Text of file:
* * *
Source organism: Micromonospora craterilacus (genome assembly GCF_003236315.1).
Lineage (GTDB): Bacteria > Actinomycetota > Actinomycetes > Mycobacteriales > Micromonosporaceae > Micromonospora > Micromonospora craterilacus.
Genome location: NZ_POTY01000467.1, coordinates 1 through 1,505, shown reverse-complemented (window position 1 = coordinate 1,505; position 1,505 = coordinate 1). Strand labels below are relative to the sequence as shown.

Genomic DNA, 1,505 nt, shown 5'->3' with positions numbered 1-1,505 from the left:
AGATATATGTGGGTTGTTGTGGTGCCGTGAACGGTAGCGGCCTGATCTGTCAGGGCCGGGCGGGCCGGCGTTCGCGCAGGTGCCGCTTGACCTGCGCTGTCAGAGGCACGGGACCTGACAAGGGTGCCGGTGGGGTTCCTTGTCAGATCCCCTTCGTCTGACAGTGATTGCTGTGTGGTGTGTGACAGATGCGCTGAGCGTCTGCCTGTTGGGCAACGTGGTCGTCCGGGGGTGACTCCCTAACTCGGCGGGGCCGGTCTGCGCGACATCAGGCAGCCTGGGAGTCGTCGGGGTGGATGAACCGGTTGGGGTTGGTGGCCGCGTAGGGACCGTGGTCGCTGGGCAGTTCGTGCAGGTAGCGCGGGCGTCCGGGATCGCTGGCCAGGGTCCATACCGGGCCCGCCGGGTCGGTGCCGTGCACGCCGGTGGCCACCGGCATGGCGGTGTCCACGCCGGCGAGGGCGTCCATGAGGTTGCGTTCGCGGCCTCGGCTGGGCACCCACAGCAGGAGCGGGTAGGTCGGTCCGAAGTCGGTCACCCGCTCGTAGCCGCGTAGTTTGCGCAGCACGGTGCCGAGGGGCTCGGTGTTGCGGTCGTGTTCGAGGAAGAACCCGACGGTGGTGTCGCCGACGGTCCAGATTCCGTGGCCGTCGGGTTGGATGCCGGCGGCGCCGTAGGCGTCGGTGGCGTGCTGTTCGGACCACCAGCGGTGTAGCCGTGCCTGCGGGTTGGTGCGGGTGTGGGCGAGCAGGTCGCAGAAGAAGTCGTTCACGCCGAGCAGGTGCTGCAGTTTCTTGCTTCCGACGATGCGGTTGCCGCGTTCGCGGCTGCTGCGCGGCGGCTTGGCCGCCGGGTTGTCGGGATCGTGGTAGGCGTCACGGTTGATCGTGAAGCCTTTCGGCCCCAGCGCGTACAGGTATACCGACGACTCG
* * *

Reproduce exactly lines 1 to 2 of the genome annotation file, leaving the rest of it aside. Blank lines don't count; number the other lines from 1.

Source organism: Micromonospora craterilacus (genome assembly GCF_003236315.1).
Lineage (GTDB): Bacteria > Actinomycetota > Actinomycetes > Mycobacteriales > Micromonosporaceae > Micromonospora > Micromonospora craterilacus.